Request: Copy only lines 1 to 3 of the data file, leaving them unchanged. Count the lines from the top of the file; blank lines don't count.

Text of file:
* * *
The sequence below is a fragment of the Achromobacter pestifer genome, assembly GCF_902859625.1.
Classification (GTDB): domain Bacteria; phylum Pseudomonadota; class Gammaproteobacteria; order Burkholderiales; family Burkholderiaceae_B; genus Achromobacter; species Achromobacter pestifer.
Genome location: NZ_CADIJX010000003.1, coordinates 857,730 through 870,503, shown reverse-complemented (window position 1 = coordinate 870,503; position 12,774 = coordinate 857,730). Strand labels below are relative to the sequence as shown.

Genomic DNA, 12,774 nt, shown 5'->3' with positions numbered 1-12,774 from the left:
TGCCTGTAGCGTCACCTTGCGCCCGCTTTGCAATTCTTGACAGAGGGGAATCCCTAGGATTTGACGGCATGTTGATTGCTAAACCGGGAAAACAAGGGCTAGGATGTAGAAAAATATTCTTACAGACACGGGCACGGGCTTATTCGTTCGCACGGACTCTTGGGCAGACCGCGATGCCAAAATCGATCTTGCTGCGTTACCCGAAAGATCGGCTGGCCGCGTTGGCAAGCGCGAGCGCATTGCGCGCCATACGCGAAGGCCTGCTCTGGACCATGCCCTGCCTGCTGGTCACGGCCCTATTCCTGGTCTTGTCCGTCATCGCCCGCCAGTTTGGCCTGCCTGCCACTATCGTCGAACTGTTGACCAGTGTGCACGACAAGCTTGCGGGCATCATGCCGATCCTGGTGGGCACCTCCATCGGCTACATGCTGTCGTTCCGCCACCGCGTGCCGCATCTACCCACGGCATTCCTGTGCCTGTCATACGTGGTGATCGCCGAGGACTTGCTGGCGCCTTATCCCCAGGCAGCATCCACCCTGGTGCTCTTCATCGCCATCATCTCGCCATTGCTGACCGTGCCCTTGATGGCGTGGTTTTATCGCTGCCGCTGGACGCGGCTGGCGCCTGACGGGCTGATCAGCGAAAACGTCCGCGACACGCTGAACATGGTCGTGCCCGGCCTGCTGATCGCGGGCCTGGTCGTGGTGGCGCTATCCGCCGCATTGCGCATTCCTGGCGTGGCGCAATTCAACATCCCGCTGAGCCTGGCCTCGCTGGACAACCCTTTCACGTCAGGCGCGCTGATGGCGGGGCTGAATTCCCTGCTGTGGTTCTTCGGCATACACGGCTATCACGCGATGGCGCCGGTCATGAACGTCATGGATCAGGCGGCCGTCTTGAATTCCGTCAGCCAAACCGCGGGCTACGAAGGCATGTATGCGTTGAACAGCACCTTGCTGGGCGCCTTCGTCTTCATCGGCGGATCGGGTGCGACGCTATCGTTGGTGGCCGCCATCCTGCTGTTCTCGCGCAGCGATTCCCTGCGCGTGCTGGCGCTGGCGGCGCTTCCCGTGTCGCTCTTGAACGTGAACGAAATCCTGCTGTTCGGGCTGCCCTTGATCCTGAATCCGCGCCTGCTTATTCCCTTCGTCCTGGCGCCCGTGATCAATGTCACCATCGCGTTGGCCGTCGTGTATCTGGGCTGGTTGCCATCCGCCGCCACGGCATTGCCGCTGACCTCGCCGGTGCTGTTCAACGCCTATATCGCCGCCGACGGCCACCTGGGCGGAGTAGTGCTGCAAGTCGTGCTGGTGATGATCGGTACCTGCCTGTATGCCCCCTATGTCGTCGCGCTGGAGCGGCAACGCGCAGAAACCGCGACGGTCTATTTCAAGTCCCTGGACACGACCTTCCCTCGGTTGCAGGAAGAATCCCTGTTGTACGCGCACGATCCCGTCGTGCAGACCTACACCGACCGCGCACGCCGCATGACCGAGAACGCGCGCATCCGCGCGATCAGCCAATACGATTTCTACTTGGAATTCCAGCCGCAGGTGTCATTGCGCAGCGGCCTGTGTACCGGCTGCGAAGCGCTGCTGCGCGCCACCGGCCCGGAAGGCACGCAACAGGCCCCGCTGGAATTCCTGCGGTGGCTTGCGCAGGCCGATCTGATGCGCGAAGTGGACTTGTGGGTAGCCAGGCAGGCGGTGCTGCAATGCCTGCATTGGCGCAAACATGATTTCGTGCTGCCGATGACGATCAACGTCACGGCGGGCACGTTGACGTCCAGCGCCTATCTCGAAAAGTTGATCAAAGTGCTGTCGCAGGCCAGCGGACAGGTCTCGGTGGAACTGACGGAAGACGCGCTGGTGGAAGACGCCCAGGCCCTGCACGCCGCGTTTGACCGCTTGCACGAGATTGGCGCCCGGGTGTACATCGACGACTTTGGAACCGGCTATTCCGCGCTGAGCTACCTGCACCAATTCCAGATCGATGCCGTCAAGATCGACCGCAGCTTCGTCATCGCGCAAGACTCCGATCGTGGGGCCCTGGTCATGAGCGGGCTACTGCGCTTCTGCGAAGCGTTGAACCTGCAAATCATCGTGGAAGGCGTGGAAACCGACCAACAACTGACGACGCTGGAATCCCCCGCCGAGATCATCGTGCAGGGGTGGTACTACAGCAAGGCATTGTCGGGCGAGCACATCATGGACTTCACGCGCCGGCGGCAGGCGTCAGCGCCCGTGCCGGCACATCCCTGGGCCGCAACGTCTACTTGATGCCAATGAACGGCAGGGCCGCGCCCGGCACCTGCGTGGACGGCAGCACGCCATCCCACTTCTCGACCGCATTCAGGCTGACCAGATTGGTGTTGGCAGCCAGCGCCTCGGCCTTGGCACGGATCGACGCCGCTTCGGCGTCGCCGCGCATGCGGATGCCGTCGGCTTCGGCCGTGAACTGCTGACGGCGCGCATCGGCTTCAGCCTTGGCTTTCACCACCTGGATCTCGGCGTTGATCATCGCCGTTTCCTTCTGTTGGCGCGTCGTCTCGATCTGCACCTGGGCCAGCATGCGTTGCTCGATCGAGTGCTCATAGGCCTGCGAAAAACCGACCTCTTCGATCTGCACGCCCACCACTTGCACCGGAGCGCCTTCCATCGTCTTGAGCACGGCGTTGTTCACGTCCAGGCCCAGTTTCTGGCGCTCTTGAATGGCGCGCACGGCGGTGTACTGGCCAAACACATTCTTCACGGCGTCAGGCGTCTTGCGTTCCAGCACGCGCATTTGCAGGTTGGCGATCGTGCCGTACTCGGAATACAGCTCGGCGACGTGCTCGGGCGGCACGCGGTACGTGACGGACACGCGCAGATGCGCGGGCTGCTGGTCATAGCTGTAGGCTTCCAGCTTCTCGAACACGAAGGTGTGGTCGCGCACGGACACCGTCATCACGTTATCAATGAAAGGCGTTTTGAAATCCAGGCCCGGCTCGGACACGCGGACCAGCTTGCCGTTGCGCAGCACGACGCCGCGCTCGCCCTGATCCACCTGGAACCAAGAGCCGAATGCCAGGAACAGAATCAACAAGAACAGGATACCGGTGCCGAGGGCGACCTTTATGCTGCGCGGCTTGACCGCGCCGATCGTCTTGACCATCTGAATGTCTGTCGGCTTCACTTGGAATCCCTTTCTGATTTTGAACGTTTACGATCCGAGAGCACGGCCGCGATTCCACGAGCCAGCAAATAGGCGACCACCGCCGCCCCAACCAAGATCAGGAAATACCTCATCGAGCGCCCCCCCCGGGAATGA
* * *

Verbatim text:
The sequence below is a fragment of the Achromobacter pestifer genome, assembly GCF_902859625.1.
Classification (GTDB): domain Bacteria; phylum Pseudomonadota; class Gammaproteobacteria; order Burkholderiales; family Burkholderiaceae_B; genus Achromobacter; species Achromobacter pestifer.
Genome location: NZ_CADIJX010000003.1, coordinates 857,730 through 870,503, shown reverse-complemented (window position 1 = coordinate 870,503; position 12,774 = coordinate 857,730). Strand labels below are relative to the sequence as shown.